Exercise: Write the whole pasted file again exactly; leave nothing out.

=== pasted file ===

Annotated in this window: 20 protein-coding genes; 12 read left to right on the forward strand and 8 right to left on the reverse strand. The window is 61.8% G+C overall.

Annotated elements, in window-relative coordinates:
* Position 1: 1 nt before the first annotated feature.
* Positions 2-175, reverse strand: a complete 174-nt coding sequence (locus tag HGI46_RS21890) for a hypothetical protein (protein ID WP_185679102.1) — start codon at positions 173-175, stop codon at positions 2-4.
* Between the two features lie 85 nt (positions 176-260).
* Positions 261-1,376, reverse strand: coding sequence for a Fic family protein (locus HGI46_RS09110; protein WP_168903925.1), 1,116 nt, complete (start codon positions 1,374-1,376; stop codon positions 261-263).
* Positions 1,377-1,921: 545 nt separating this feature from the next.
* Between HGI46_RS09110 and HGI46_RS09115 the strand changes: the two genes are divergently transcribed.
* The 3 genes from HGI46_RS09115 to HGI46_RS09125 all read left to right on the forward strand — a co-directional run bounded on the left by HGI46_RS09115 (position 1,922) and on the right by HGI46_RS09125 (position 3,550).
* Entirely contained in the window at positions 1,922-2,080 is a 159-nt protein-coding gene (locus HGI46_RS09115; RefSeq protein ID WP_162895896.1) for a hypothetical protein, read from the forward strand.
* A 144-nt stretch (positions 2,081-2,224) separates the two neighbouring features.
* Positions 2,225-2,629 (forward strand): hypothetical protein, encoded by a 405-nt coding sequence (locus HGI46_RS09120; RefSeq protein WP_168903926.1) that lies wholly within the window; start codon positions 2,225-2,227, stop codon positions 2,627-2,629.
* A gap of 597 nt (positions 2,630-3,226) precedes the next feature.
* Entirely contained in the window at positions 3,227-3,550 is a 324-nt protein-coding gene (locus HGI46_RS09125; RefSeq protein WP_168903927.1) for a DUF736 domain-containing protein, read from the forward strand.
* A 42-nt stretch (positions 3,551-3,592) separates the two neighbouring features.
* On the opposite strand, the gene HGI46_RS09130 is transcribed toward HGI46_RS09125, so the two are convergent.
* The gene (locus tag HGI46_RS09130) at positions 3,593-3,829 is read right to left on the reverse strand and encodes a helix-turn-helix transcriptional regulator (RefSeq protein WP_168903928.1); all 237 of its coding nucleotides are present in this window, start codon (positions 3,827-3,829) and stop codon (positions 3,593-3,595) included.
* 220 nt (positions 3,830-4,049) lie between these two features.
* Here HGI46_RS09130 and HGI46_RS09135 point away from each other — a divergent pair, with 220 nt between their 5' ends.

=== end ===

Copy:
Annotated in this window: 20 protein-coding genes; 12 read left to right on the forward strand and 8 right to left on the reverse strand. The window is 61.8% G+C overall.

Annotated elements, in window-relative coordinates:
* Position 1: 1 nt before the first annotated feature.
* Positions 2-175, reverse strand: a complete 174-nt coding sequence (locus tag HGI46_RS21890) for a hypothetical protein (protein ID WP_185679102.1) — start codon at positions 173-175, stop codon at positions 2-4.
* Between the two features lie 85 nt (positions 176-260).
* Positions 261-1,376, reverse strand: coding sequence for a Fic family protein (locus HGI46_RS09110; protein WP_168903925.1), 1,116 nt, complete (start codon positions 1,374-1,376; stop codon positions 261-263).
* Positions 1,377-1,921: 545 nt separating this feature from the next.
* Between HGI46_RS09110 and HGI46_RS09115 the strand changes: the two genes are divergently transcribed.
* The 3 genes from HGI46_RS09115 to HGI46_RS09125 all read left to right on the forward strand — a co-directional run bounded on the left by HGI46_RS09115 (position 1,922) and on the right by HGI46_RS09125 (position 3,550).
* Entirely contained in the window at positions 1,922-2,080 is a 159-nt protein-coding gene (locus HGI46_RS09115; RefSeq protein ID WP_162895896.1) for a hypothetical protein, read from the forward strand.
* A 144-nt stretch (positions 2,081-2,224) separates the two neighbouring features.
* Positions 2,225-2,629 (forward strand): hypothetical protein, encoded by a 405-nt coding sequence (locus HGI46_RS09120; RefSeq protein WP_168903926.1) that lies wholly within the window; start codon positions 2,225-2,227, stop codon positions 2,627-2,629.
* A gap of 597 nt (positions 2,630-3,226) precedes the next feature.
* Entirely contained in the window at positions 3,227-3,550 is a 324-nt protein-coding gene (locus HGI46_RS09125; RefSeq protein WP_168903927.1) for a DUF736 domain-containing protein, read from the forward strand.
* A 42-nt stretch (positions 3,551-3,592) separates the two neighbouring features.
* On the opposite strand, the gene HGI46_RS09130 is transcribed toward HGI46_RS09125, so the two are convergent.
* The gene (locus tag HGI46_RS09130) at positions 3,593-3,829 is read right to left on the reverse strand and encodes a helix-turn-helix transcriptional regulator (RefSeq protein WP_168903928.1); all 237 of its coding nucleotides are present in this window, start codon (positions 3,827-3,829) and stop codon (positions 3,593-3,595) included.
* 220 nt (positions 3,830-4,049) lie between these two features.
* Here HGI46_RS09130 and HGI46_RS09135 point away from each other — a divergent pair, with 220 nt between their 5' ends.